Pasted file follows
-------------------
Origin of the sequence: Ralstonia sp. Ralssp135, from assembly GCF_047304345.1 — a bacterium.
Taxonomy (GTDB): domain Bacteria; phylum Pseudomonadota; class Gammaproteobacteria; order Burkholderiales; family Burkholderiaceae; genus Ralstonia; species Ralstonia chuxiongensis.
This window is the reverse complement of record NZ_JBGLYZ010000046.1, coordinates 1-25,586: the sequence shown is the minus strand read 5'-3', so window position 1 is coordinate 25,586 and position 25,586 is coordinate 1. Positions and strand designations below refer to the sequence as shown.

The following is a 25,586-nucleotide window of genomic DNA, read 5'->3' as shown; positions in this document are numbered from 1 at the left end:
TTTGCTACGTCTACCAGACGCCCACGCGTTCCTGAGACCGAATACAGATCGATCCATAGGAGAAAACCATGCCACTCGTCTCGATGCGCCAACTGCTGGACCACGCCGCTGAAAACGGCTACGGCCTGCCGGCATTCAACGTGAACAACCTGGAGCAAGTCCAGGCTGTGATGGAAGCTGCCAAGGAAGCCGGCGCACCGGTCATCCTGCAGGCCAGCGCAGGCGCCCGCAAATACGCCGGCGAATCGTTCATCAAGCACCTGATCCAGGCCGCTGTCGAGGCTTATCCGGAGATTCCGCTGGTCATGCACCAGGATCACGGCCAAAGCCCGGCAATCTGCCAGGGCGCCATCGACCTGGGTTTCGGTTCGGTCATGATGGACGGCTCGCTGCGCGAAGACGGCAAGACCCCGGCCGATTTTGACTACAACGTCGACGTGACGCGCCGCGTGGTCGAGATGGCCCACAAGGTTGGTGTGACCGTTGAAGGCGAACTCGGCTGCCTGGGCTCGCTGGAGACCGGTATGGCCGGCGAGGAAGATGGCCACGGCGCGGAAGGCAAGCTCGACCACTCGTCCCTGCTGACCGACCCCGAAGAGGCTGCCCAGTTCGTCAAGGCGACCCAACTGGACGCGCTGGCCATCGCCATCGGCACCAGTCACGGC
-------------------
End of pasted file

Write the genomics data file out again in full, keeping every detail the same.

Origin of the sequence: Ralstonia sp. Ralssp135, from assembly GCF_047304345.1 — a bacterium.
Taxonomy (GTDB): domain Bacteria; phylum Pseudomonadota; class Gammaproteobacteria; order Burkholderiales; family Burkholderiaceae; genus Ralstonia; species Ralstonia chuxiongensis.
This window is the reverse complement of record NZ_JBGLYZ010000046.1, coordinates 1-25,586: the sequence shown is the minus strand read 5'-3', so window position 1 is coordinate 25,586 and position 25,586 is coordinate 1. Positions and strand designations below refer to the sequence as shown.

The following is a 25,586-nucleotide window of genomic DNA, read 5'->3' as shown; positions in this document are numbered from 1 at the left end:
TTTGCTACGTCTACCAGACGCCCACGCGTTCCTGAGACCGAATACAGATCGATCCATAGGAGAAAACCATGCCACTCGTCTCGATGCGCCAACTGCTGGACCACGCCGCTGAAAACGGCTACGGCCTGCCGGCATTCAACGTGAACAACCTGGAGCAAGTCCAGGCTGTGATGGAAGCTGCCAAGGAAGCCGGCGCACCGGTCATCCTGCAGGCCAGCGCAGGCGCCCGCAAATACGCCGGCGAATCGTTCATCAAGCACCTGATCCAGGCCGCTGTCGAGGCTTATCCGGAGATTCCGCTGGTCATGCACCAGGATCACGGCCAAAGCCCGGCAATCTGCCAGGGCGCCATCGACCTGGGTTTCGGTTCGGTCATGATGGACGGCTCGCTGCGCGAAGACGGCAAGACCCCGGCCGATTTTGACTACAACGTCGACGTGACGCGCCGCGTGGTCGAGATGGCCCACAAGGTTGGTGTGACCGTTGAAGGCGAACTCGGCTGCCTGGGCTCGCTGGAGACCGGTATGGCCGGCGAGGAAGATGGCCACGGCGCGGAAGGCAAGCTCGACCACTCGTCCCTGCTGACCGACCCCGAAGAGGCTGCCCAGTTCGTCAAGGCGACCCAACTGGACGCGCTGGCCATCGCCATCGGCACCAGTCACGGC